Shoveling smoke : advertising and globalization in contemporary India / William Mazzarella.

by Mazzarella, William, 1969-Looking glass.

Publisher: London : Duke University Press, 2003.Description: xi,364 pages : illustrations ; 23 cm.ISBN: 0822331098; 0822331454.Subject(s): Advertising -- Social aspects -- India | Advertising -- India | Consumption (Economics) -- India | Globalization -- Economic aspects -- IndiaLooking glass | Marketing -- IndiaLooking glassNote: Includes bibliographical references and index.
Item type Home library Collection Class number Status Date due Barcode Item reservations
Long loan Central Saint Martins
Main collection
Printed books 659.1 MAZ (Browse shelf (Opens below)) Available 22223274
Long loan London College of Communication
Main collection
Printed books 659.10934 MAZ (Browse shelf (Opens below)) Available 54240826
Total reservations: 0

Enhanced descriptions from Syndetics:

A leading Bombay advertising agency justifies as traditionally Indian the highly eroticized images it produces to promote the KamaSutra condom brand. Another agency struggles to reconcile the global ambitions of a cellular-phone service provider with the ambivalently local connotations of the client's corporate brand. When the dream of the 250 million-strong "Indian middle class" goes sour, Indian advertising and marketing professionals search for new ways to market "the Indian consumer"--now with added cultural difference--to multinational clients.

An examination of the complex cultural politics of mass consumerism in a globalized marketplace, Shoveling Smoke is a pathbreaking and detailed ethnography of the contemporary Indian advertising industry. It is also a critical and innovative intervention into current theoretical debates on the intersection of consumerist globalization, aesthetic politics, and visual culture. William Mazzarella traces the rise in India during the 1980s of mass consumption as a self-consciously sensuous challenge to the austerities of state-led developmentalism. He shows how the decisive opening of Indian markets to foreign brands in the 1990s refigured established models of the relationship between the local and the global and, ironically, turned advertising professionals into custodians of cultural integrity.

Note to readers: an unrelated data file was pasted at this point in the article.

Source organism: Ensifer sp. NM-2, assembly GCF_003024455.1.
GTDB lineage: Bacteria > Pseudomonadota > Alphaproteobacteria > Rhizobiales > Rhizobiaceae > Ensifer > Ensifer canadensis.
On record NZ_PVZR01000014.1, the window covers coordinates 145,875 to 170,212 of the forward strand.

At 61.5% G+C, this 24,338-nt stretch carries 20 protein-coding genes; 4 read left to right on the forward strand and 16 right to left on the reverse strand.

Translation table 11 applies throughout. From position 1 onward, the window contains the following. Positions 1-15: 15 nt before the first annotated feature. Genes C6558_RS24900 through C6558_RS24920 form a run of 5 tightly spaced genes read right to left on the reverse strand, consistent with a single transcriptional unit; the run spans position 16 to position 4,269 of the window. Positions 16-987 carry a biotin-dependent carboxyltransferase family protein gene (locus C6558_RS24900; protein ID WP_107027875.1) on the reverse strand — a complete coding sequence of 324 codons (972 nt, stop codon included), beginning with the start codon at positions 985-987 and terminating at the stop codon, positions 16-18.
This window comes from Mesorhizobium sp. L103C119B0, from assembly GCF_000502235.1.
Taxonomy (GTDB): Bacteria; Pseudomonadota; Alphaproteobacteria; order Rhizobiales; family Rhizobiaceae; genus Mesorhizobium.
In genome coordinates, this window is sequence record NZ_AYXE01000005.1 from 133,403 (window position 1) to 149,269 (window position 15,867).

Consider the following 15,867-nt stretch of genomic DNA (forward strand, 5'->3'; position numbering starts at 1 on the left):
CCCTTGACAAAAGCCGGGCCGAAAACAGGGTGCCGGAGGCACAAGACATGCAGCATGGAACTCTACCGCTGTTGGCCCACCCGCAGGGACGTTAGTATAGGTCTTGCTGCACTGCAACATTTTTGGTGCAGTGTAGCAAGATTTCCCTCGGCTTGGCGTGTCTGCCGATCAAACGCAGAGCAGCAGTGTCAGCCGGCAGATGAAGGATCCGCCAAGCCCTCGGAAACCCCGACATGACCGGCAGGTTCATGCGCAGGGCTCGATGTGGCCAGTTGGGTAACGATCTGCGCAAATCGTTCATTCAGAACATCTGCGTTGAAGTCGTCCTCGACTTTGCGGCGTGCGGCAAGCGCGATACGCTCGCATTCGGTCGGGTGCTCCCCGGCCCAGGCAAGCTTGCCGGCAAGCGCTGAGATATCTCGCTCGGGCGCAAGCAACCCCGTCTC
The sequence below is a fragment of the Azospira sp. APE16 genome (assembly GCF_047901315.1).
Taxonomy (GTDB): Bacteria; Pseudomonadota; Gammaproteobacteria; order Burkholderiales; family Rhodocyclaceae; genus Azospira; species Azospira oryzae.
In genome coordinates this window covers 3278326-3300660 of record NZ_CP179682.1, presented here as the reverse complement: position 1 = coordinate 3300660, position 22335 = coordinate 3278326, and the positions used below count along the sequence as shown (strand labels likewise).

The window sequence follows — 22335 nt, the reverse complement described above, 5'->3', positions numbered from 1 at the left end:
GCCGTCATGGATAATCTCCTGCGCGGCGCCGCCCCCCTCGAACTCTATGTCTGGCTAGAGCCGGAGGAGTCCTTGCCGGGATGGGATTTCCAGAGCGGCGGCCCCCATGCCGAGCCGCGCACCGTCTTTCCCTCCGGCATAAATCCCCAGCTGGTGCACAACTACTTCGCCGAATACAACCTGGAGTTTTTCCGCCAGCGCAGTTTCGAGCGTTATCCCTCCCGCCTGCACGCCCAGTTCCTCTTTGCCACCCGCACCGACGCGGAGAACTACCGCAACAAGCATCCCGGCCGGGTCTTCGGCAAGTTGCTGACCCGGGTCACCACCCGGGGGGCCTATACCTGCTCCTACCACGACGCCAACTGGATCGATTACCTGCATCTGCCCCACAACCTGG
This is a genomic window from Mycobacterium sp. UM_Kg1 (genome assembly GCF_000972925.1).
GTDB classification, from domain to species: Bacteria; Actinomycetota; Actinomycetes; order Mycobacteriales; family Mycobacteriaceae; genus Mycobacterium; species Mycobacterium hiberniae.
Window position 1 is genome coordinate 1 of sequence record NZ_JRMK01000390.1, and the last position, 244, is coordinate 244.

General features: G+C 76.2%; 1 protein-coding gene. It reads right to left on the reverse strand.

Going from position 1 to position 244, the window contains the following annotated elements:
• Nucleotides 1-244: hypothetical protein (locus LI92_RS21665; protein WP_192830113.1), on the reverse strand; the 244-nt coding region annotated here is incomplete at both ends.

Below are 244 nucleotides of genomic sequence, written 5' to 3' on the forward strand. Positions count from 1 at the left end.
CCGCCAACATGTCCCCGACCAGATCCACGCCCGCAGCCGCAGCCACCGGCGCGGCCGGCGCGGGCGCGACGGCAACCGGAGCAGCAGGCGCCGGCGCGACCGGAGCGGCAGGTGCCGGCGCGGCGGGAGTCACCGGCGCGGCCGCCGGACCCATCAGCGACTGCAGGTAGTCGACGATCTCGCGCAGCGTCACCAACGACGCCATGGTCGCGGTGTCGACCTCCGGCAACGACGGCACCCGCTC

Includes bibliographical references and index.

Table of contents provided by Syndetics

  • Illustrations (p. vii)
  • Acknowledgments (p. ix)
  • Introduction
  • 1. Locations: Advertising and the New Swadeshi (p. 3)
  • 2. Elaborations: The Commodity Image (p. 37)
  • Part 1
  • 3. Citizens Have Sex, Consumers Make Love: KamaSutra I (p. 59)
  • 4. The Aesthetic Politics of Aspiration: KamaSutra II (p. 99)
  • Part 2
  • 5. Bombay Global: Mobility and Locality I (p. 149)
  • 6. Bombay Local: Mobility and Locality II (p. 185)
  • Part 3
  • 7. Indian Fun: Constructing "the Indian Consumer" I (p. 215)
  • 8. Close Distance: Constructing "the Indian Consumer" II (p. 250)
  • Notes (p. 289)
  • Works Cited (p. 331)
  • Index (p. 351)

Author notes provided by Syndetics

William Mazzarella is Assistant Professor of Anthropology at the University of Chicago.

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